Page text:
Kentucky Struggles With Identity

Here is another article that proceeds on the assumption that southern identity is a simple question about whether you perceive yourself as a “rebel” or “yankee”?

From the article:

“I have no other aspirations than to live what my heritage is,” said David “Butch” Chaltas, a schoolteacher [oh my, he's a teacher] in Appalachian Kentucky who portrays Gen. Robert E. Lee in Civil War re-enactments. “I feel very blessed to be a Southerner. With no animosity toward anybody, I just love our heritage.” Chaltas, commander of the Whitesburg chapter of Sons of Confederate Veterans, said people who live in the mountains of Kentucky are decidedly Southern and are proud of traits like friendliness toward neighbors and hospitality to visitors, which have been passed down through generations.  “It’s something that we cherish and something that we still live,” he said. “If we don’t live it, we’ve lost our identity.”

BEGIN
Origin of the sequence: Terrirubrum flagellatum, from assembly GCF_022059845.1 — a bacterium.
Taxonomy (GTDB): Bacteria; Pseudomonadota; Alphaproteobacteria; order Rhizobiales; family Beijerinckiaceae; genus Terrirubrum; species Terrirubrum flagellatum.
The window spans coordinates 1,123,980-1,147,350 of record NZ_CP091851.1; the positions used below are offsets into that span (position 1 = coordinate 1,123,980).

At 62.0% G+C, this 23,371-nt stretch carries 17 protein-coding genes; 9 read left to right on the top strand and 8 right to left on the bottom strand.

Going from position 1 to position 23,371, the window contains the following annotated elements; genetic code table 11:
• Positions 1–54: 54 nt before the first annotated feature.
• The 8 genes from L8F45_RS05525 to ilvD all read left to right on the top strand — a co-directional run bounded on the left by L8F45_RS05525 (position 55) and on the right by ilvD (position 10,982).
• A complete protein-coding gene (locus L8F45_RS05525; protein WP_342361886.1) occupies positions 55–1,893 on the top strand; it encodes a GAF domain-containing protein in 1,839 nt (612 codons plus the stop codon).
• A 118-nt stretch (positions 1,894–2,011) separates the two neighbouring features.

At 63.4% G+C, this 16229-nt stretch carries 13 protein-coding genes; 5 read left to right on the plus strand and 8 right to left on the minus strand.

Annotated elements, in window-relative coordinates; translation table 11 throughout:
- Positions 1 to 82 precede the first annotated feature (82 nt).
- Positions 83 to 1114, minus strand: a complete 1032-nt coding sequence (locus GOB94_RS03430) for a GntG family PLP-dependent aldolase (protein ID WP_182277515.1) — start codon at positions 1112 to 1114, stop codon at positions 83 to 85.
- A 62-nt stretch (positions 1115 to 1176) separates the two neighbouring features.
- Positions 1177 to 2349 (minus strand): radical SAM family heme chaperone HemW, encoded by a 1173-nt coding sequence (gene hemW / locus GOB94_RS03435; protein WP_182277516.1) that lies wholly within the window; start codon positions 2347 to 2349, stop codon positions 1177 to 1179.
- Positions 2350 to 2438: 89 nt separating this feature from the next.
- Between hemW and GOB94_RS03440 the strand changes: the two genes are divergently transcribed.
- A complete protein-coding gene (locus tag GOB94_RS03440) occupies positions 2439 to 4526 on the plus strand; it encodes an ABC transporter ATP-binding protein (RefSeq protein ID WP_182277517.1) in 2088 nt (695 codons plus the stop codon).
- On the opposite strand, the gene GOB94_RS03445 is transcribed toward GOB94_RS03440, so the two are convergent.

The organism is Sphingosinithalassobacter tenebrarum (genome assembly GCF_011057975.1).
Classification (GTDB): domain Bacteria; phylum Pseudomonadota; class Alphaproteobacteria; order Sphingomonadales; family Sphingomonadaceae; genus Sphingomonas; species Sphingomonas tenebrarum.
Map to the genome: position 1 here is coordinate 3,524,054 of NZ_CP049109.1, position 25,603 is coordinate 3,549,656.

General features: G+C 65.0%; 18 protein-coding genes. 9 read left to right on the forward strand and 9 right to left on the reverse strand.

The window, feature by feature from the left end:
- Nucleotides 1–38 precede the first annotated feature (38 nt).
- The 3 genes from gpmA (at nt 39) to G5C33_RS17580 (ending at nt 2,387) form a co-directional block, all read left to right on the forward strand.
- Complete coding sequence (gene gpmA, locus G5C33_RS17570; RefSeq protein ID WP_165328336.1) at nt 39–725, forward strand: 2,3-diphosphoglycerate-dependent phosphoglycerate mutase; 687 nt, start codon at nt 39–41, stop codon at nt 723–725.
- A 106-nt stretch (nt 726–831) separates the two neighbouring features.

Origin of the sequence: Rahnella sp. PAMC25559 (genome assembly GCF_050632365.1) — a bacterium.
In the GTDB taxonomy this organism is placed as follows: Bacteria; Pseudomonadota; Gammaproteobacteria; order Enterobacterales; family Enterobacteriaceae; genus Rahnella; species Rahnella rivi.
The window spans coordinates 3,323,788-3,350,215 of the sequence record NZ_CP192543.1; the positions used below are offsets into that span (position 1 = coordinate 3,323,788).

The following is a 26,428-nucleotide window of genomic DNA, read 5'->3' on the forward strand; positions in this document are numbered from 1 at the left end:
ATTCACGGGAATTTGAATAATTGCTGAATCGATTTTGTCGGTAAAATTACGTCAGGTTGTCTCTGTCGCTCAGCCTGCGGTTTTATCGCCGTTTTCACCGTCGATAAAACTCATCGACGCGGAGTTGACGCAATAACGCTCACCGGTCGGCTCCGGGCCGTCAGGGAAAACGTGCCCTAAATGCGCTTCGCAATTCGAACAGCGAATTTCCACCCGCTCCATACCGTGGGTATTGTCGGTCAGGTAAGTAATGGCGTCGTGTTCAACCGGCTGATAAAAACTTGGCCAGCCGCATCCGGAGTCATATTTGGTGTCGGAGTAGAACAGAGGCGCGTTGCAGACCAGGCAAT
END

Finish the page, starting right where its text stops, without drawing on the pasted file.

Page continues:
How is that you can take a state with as rich and complex a history as Kentucky and reduce the question down to and either/or proposition? Well, the answer is, you completely ignore your history! Observations such as the one above are not only silly but in the end reduce the history of the South down to roughly 5 years. Once again, the South is monolithic and its heritage is distinctly white. Perhaps it is time for a paradigm shift.

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